For anyone searching for a movie to relive the atmosphere of Japan before the Great War, 2005’s Memoirs of a Geisha is one of the best choices.
The story begins with an innocent child; sold like a commodity by her father after the dramatic mother’s death.
Too young to be a prostitute, she begins working in the city’s most desired geisha house.
Among these artists of seduction, the most sensual and aggressive is also the likely successor to the mansion’s ownership.
Right from the start, she immediately despises and degrades the newcomer; being intelligent, and sees her as a potential rival.
However, a prominent businessman in the city notices this little girl’s beautiful eyes. Seeing in her a possible future geisha without peers, he then tries to help her.
Years pass, and thanks to a more mature teacher, the child becomes a beautiful girl taking lessons in various arts.
The teacher trains her in dance, music, and conversation; teaching her how to become a living work of art literally.
As a new geisha, it does not take her long to build a reputation. So she re-approaches the elegant gentleman she met as a child.
Unfortunately, World War II also arrives in that time-forgotten hamlet. All their lives change as the bombs start raining down and the army invades the streets.
At that point, all rivalries between these women become secondary. Indeed, starvation and misery from the war hit Japan hard, and the important thing becomes to survive.
A distant world of forgotten beauty
I saw Memoirs of a Geisha years after its theatrical movie release in 2005; during an evening with some friends and much confusion.
Because of this, I did not listen much to the dialogues without understanding much of the story. However, I was completely fascinated by the costumes, the staging, and the beautiful Asian actresses.
However, I am completely enthusiastic only about the first half of this story. From the beginning of the war onward, unfortunately, everything becomes a more boring and monotonous drama.
I do not mean to say that it comes to be wrong; that would be unfair and, indeed, wholly untrue.
Much of the charm and magic lies in the world of beauty in which these girls live and the spice of their rivalries, which at times go as far as hatred.
This golden bubble is isolated from the outside world, where most people live rough in almost complete poverty.
Inside the walls of these houses, the mistresses work on the girls, molding them like clay; teaching them how to move, talk, walk and dance.
Geisha are not mere prostitutes but artists who devote their entire existence to maniacally cultivating beauty and harmony.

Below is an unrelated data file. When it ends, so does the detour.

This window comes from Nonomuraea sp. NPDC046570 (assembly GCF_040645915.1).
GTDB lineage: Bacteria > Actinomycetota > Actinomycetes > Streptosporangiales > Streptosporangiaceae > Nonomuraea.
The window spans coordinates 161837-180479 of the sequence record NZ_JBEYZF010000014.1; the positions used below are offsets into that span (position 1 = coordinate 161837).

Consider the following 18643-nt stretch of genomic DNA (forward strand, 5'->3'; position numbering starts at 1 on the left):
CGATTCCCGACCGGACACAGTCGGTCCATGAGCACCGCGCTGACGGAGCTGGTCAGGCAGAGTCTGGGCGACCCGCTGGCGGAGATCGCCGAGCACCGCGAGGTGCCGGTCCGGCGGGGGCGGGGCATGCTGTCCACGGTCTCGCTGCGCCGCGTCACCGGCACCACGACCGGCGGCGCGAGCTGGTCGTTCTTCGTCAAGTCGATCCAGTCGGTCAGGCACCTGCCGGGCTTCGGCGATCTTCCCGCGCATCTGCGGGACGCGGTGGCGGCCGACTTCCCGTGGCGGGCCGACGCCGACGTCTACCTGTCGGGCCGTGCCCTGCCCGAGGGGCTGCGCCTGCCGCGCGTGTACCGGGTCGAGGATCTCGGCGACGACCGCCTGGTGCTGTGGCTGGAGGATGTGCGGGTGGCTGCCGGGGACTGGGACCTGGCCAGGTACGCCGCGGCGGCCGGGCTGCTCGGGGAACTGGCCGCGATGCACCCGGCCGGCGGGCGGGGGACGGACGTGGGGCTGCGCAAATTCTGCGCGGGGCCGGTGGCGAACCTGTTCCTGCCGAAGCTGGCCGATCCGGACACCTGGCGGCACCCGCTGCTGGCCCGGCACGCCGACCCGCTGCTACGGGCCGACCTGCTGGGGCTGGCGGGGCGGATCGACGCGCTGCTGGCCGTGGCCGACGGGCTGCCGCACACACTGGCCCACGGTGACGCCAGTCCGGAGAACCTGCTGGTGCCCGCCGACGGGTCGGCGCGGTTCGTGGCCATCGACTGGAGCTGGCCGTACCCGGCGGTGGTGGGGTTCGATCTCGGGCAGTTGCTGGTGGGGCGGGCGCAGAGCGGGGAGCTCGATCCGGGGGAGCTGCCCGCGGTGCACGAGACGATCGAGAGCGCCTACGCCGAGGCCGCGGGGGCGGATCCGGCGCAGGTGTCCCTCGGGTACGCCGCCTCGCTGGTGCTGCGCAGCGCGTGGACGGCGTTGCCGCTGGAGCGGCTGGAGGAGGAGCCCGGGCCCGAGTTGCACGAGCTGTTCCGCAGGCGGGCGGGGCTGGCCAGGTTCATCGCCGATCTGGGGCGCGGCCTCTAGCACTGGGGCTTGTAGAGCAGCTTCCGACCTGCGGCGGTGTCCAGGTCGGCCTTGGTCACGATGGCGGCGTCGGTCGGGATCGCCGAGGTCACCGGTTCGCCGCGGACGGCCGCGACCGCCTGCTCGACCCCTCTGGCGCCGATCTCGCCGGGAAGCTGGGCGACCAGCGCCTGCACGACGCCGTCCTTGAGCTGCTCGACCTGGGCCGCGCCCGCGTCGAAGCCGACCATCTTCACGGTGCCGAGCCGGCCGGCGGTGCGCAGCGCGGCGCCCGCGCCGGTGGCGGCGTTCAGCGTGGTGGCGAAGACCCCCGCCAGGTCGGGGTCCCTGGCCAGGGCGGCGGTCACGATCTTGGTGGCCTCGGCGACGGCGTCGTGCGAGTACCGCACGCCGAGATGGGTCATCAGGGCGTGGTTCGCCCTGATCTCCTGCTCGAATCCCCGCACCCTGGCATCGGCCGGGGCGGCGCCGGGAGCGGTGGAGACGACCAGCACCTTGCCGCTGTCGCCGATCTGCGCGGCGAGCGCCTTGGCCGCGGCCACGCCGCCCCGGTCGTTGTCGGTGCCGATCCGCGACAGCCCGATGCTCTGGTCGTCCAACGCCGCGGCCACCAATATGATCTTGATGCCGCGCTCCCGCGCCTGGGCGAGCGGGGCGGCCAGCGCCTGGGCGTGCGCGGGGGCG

Their job is not to have sex with a client for pennies; instead, they must create a dream world of elegance and poetry in motion.
Of course, the latter part of the story lost this charm with the arrival of war; which ravages in time with the march of the soldiers everything in its path.
A major All-Eastern cast for an American director
Personally, I have always found Rob Marshall to be an ordinary director; someone who knows how to do his job but without impressive peaks in his career.
Memoirs of a Geisha from 2005 remains his best film, along with Chicago from a few years earlier. The latter, however, is a musical, a genre toward which I have a personal reluctance.
Nevertheless, Marshall proves that he can handle the high budget, lavish costumes, and sets. Especially in the first part of the story, it provides a spectacle that is pure joy to behold.
Equally important are the superb actresses in the cast, great Oriental pearls, among whom stands out the dazzling young Zhang Ziyi.
That movie featured the equally talented and beautiful Gong Li, definitely my favorite actress in this whole thing.
It is unfortunate that his character is lost almost without a trace in the final part. Indeed, his twisted, evil soul was the perfect contrast to make all the rest of the cast stand out.
More mature and wise, however, is Michelle Yeoh, who becomes the mother/teacher of young Ziyi. She teaches her how to charm men and respond to the low blows of rival geisha.
Finally, we have Ken Watanabe, a great actor suitable for any role. Unfortunately, he does not get too many minutes in this film, despite being an important character.
In short, as you see, Memoirs of a Geisha from 2005 is a high-budget, talented movie; which not surprisingly grossed over $160 million worldwide.
But time goes by, and some of you may have missed it, and perhaps those who already know it may want to see it again.